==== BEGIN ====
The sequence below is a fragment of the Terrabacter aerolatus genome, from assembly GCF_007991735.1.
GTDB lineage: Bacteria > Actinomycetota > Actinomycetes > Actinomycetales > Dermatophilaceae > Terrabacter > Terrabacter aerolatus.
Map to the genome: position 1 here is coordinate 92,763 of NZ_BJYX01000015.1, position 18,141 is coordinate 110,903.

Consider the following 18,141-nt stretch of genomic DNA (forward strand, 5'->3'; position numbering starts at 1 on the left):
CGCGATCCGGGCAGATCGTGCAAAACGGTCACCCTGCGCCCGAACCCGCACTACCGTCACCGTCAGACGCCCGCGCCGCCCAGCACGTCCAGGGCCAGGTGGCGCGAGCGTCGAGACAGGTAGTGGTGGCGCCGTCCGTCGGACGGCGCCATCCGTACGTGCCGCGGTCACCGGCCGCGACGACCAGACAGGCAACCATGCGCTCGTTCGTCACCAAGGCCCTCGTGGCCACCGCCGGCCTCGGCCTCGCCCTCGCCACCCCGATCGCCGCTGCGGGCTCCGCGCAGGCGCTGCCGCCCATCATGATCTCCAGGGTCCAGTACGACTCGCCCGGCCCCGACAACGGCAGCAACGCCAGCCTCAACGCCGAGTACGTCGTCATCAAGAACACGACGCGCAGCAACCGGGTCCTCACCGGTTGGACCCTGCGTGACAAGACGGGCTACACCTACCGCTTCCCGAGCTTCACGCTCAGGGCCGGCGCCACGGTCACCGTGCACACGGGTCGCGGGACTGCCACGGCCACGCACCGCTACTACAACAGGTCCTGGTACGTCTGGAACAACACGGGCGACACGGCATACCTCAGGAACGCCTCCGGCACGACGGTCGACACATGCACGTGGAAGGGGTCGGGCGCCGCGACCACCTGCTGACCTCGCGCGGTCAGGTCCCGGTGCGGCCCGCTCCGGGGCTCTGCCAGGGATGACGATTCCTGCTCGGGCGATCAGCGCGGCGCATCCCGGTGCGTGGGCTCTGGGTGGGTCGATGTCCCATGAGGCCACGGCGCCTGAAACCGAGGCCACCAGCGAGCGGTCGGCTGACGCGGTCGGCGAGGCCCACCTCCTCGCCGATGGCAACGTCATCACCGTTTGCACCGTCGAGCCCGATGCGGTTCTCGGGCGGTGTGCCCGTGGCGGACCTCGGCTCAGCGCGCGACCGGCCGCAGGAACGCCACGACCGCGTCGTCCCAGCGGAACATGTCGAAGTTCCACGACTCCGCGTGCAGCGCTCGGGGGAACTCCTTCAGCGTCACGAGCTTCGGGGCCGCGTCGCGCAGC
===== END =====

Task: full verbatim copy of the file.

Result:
The sequence below is a fragment of the Terrabacter aerolatus genome, from assembly GCF_007991735.1.
GTDB lineage: Bacteria > Actinomycetota > Actinomycetes > Actinomycetales > Dermatophilaceae > Terrabacter > Terrabacter aerolatus.
Map to the genome: position 1 here is coordinate 92,763 of NZ_BJYX01000015.1, position 18,141 is coordinate 110,903.

Consider the following 18,141-nt stretch of genomic DNA (forward strand, 5'->3'; position numbering starts at 1 on the left):
CGCGATCCGGGCAGATCGTGCAAAACGGTCACCCTGCGCCCGAACCCGCACTACCGTCACCGTCAGACGCCCGCGCCGCCCAGCACGTCCAGGGCCAGGTGGCGCGAGCGTCGAGACAGGTAGTGGTGGCGCCGTCCGTCGGACGGCGCCATCCGTACGTGCCGCGGTCACCGGCCGCGACGACCAGACAGGCAACCATGCGCTCGTTCGTCACCAAGGCCCTCGTGGCCACCGCCGGCCTCGGCCTCGCCCTCGCCACCCCGATCGCCGCTGCGGGCTCCGCGCAGGCGCTGCCGCCCATCATGATCTCCAGGGTCCAGTACGACTCGCCCGGCCCCGACAACGGCAGCAACGCCAGCCTCAACGCCGAGTACGTCGTCATCAAGAACACGACGCGCAGCAACCGGGTCCTCACCGGTTGGACCCTGCGTGACAAGACGGGCTACACCTACCGCTTCCCGAGCTTCACGCTCAGGGCCGGCGCCACGGTCACCGTGCACACGGGTCGCGGGACTGCCACGGCCACGCACCGCTACTACAACAGGTCCTGGTACGTCTGGAACAACACGGGCGACACGGCATACCTCAGGAACGCCTCCGGCACGACGGTCGACACATGCACGTGGAAGGGGTCGGGCGCCGCGACCACCTGCTGACCTCGCGCGGTCAGGTCCCGGTGCGGCCCGCTCCGGGGCTCTGCCAGGGATGACGATTCCTGCTCGGGCGATCAGCGCGGCGCATCCCGGTGCGTGGGCTCTGGGTGGGTCGATGTCCCATGAGGCCACGGCGCCTGAAACCGAGGCCACCAGCGAGCGGTCGGCTGACGCGGTCGGCGAGGCCCACCTCCTCGCCGATGGCAACGTCATCACCGTTTGCACCGTCGAGCCCGATGCGGTTCTCGGGCGGTGTGCCCGTGGCGGACCTCGGCTCAGCGCGCGACCGGCCGCAGGAACGCCACGACCGCGTCGTCCCAGCGGAACATGTCGAAGTTCCACGACTCCGCGTGCAGCGCTCGGGGGAACTCCTTCAGCGTCACGAGCTTCGGGGCCGCGTCGCGCAGC